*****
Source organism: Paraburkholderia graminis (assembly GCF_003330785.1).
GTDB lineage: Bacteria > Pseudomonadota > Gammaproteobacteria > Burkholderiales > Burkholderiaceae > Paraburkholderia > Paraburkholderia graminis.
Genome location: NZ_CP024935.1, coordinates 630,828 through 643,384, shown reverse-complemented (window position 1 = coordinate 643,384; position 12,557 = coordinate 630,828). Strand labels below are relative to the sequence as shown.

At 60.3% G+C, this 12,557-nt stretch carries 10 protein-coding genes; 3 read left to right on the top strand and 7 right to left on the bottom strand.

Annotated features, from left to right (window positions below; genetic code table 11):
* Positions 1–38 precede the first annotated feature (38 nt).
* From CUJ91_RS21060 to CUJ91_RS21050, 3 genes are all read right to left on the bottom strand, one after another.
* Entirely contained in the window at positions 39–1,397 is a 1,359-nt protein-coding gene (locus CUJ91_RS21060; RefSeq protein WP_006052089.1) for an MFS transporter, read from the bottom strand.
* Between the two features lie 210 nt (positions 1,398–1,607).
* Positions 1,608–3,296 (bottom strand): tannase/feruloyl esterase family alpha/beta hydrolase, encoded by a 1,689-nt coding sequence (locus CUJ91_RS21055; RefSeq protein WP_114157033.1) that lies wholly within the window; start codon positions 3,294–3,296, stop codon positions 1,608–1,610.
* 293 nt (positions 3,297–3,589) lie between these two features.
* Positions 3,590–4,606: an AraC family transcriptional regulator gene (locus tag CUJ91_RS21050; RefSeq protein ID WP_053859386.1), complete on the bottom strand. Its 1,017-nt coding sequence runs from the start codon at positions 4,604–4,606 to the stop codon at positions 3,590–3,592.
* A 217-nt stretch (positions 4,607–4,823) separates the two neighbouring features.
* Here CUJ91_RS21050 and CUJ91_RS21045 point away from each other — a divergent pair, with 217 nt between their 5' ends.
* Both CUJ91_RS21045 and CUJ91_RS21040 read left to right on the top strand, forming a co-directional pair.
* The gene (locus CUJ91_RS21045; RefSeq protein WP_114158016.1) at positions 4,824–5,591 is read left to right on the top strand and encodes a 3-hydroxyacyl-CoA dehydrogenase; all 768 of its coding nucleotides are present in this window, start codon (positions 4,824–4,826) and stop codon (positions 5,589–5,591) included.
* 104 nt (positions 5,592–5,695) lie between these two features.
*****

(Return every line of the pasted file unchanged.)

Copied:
Source organism: Paraburkholderia graminis (assembly GCF_003330785.1).
GTDB lineage: Bacteria > Pseudomonadota > Gammaproteobacteria > Burkholderiales > Burkholderiaceae > Paraburkholderia > Paraburkholderia graminis.
Genome location: NZ_CP024935.1, coordinates 630,828 through 643,384, shown reverse-complemented (window position 1 = coordinate 643,384; position 12,557 = coordinate 630,828). Strand labels below are relative to the sequence as shown.

At 60.3% G+C, this 12,557-nt stretch carries 10 protein-coding genes; 3 read left to right on the top strand and 7 right to left on the bottom strand.

Annotated features, from left to right (window positions below; genetic code table 11):
* Positions 1–38 precede the first annotated feature (38 nt).
* From CUJ91_RS21060 to CUJ91_RS21050, 3 genes are all read right to left on the bottom strand, one after another.
* Entirely contained in the window at positions 39–1,397 is a 1,359-nt protein-coding gene (locus CUJ91_RS21060; RefSeq protein WP_006052089.1) for an MFS transporter, read from the bottom strand.
* Between the two features lie 210 nt (positions 1,398–1,607).
* Positions 1,608–3,296 (bottom strand): tannase/feruloyl esterase family alpha/beta hydrolase, encoded by a 1,689-nt coding sequence (locus CUJ91_RS21055; RefSeq protein WP_114157033.1) that lies wholly within the window; start codon positions 3,294–3,296, stop codon positions 1,608–1,610.
* 293 nt (positions 3,297–3,589) lie between these two features.
* Positions 3,590–4,606: an AraC family transcriptional regulator gene (locus tag CUJ91_RS21050; RefSeq protein ID WP_053859386.1), complete on the bottom strand. Its 1,017-nt coding sequence runs from the start codon at positions 4,604–4,606 to the stop codon at positions 3,590–3,592.
* A 217-nt stretch (positions 4,607–4,823) separates the two neighbouring features.
* Here CUJ91_RS21050 and CUJ91_RS21045 point away from each other — a divergent pair, with 217 nt between their 5' ends.
* Both CUJ91_RS21045 and CUJ91_RS21040 read left to right on the top strand, forming a co-directional pair.
* The gene (locus CUJ91_RS21045; RefSeq protein WP_114158016.1) at positions 4,824–5,591 is read left to right on the top strand and encodes a 3-hydroxyacyl-CoA dehydrogenase; all 768 of its coding nucleotides are present in this window, start codon (positions 4,824–4,826) and stop codon (positions 5,589–5,591) included.
* 104 nt (positions 5,592–5,695) lie between these two features.